Over the last while, I’ve seen this article on fifty reasons why Christians shouldn’t drink shared over and over again by evangelicals on social media. Given the above you can understand why I have strong objections to it. For me, not drinking was sinful. I was serving a false god and trying to work out my own salvation. Additionally, this article is full of bad theology that is spiritually hurtful to those in situations similar to mine and taints the Church’s message of salvation by faith alone in Jesus Christ.

I know I really shouldn’t have written a response, but I cannot allow bad theology that is hurtful to the Body of Christ to stand unanswered. The evangelical tradition affords itself a place of normalcy and authority in the Church. In reality, the evangelical tradition in North America is a minority view in the historical faith of global Christianity both past and present.

My hope is that the below responses are taken in the way they were written. Not in anger, but in Christian love. My intent was truly to attempt to explain the majority view in the Church on alcohol while also being charitable to those who abstain for various valid and noble reasons.

Regardless of where you stand on this issue, please read it charitably and with an open mind. Whether you agree or disagree, may God continue to find ways to help his Church overcome the tension and anger caused by our division in North America on this issue and others.

50 Responses to Bad Reasons for Christians not to Drink

(1) I can’t be sober-minded if I’m not sober.

“Sober” has not always chiefly meant “not drunk.” To be sober means to be serious and take things with the correct weight and with an eye towards the things of God. Having a glass of wine with dinner or a little whisky in your nightcap does not make one suddenly turn into a light-minded clown.

C.S. Lewis, J.R.R. Tolkien, and the other Inklings met weekly over several pints of beer to discuss their writings and theology. I dare anyone to claim the works of these men are the products of silly, drunk, clowns!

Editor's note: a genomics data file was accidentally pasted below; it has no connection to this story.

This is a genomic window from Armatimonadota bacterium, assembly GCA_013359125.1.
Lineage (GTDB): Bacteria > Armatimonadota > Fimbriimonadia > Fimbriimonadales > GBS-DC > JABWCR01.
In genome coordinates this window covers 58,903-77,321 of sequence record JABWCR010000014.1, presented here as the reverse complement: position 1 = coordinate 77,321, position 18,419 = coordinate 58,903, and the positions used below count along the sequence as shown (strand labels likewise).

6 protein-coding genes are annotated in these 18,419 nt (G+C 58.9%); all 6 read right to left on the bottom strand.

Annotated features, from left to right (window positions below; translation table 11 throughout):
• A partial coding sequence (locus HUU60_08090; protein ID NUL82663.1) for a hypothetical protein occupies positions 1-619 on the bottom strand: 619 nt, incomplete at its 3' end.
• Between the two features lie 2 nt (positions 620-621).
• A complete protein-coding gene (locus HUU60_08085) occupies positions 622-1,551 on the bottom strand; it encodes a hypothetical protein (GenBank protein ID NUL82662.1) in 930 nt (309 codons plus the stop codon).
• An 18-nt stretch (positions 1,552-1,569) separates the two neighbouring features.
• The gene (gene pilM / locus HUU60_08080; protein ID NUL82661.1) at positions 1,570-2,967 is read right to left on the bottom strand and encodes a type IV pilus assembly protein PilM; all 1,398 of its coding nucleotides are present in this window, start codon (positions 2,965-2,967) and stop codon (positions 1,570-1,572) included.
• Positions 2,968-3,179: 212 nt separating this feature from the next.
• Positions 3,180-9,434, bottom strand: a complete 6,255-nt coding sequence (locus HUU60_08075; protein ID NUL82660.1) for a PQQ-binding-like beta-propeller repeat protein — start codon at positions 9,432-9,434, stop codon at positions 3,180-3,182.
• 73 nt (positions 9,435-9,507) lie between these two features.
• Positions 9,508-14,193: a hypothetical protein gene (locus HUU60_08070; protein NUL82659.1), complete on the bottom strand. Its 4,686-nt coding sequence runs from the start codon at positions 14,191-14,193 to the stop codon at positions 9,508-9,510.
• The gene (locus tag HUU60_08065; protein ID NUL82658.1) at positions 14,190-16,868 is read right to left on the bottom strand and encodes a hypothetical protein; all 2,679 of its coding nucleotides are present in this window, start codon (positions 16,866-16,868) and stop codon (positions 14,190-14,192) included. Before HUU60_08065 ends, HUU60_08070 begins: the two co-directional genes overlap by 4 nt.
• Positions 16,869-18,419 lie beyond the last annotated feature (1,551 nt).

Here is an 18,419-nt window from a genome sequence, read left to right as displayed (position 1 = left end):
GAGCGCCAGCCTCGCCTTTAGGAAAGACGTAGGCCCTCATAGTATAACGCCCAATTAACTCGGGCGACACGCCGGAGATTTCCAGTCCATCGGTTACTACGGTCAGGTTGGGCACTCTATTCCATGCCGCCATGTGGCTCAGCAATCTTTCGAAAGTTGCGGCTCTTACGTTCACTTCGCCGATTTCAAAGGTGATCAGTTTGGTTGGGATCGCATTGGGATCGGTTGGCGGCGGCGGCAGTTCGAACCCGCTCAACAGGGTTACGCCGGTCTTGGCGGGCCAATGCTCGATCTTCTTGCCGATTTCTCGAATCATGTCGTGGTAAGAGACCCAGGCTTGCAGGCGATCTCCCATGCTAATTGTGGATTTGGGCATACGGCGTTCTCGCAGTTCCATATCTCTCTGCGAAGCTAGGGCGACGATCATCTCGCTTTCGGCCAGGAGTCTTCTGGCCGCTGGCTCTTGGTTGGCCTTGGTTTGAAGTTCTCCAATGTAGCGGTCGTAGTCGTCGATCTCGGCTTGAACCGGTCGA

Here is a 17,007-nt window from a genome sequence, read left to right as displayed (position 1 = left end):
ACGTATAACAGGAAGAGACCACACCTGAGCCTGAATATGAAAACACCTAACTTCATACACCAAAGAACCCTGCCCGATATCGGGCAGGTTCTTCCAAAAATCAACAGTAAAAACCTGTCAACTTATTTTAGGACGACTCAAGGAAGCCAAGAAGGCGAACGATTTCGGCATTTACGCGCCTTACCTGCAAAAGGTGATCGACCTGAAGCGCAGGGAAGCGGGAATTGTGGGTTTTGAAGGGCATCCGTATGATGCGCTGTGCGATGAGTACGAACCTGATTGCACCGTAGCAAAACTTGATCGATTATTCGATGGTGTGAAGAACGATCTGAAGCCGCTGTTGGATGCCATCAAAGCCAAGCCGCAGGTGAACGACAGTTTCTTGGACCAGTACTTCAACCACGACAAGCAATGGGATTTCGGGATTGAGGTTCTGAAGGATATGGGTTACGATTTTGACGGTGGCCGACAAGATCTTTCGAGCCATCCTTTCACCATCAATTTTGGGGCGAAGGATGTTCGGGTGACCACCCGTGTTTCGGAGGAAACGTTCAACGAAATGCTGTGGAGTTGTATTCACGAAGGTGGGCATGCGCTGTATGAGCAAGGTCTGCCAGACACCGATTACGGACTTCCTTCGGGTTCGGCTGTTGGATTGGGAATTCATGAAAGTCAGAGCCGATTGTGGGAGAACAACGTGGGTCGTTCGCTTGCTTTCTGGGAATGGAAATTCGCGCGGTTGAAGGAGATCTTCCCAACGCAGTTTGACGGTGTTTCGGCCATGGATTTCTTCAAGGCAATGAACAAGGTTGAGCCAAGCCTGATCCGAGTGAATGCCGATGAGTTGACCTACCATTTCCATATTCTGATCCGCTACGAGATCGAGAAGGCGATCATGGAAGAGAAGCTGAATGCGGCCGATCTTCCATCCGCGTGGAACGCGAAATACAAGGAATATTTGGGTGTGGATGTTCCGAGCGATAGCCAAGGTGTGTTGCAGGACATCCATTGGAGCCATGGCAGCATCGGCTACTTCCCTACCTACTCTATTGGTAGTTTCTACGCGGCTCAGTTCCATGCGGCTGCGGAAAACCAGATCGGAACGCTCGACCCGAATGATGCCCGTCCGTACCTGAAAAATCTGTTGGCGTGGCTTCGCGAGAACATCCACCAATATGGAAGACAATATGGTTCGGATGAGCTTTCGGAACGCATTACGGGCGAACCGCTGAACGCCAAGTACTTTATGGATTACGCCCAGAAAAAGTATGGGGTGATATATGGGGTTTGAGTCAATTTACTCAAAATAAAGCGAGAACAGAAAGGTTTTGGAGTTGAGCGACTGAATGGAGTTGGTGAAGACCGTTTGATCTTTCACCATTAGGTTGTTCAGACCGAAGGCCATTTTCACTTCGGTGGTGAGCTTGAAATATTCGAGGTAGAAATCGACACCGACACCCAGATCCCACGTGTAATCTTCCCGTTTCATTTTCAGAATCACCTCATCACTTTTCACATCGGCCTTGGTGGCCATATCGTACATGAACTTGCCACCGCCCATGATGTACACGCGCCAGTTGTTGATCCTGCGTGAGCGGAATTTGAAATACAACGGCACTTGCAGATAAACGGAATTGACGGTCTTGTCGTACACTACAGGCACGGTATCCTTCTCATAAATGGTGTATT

(2) Alcohol has an assignment: destruction.

The historic Catholic Faith teaches that humans fell into sin and death in the Garden. Because of Adam and Eve’s rejection of God, humankind is destined for destruction; we are born totally depraved. This depravity means we don’t need alcohol to bring about our destruction. All things used contrary to the Glory of God lead to our destruction.

(3) Alcohol is a depressant. Anything that depresses should be avoided at all costs.

First, “depressant” in this context does not mean “that which brings about the medical condition called depression.” In the context of alcohol, a depressant is a type of substance that reduces arousal or stimulation in the brain. If drinking alcohol or any other activity makes you depressed, please seek help. Depression is a real disease and you cannot fight it alone.

Second, I know of no prohibition against the reduction of stimulation in Holy Scripture. On the contrary, God commands us to take Sabbath and rest from our labors. He gives us the Comforter of the Holy Spirit to ease our minds. Not taken to extremes, God wants us to take time for relaxation and to retreat from the hustle of the world around us, just as Jesus often did during his ministry.

(4) I don’t want to make my brother or sister stumble in the name of exercising my “Christian liberties.” My choice to drink could lead to someone’s demise.

Standing in solidarity with those who struggle against a particular sin is a very powerful personal witness. If you minister to/with those who have overcome or are overcoming alcohol abuse, by all means, be a witness of God’s solidarity with all who struggle by abstaining from alcohol if that is what God is calling you to do.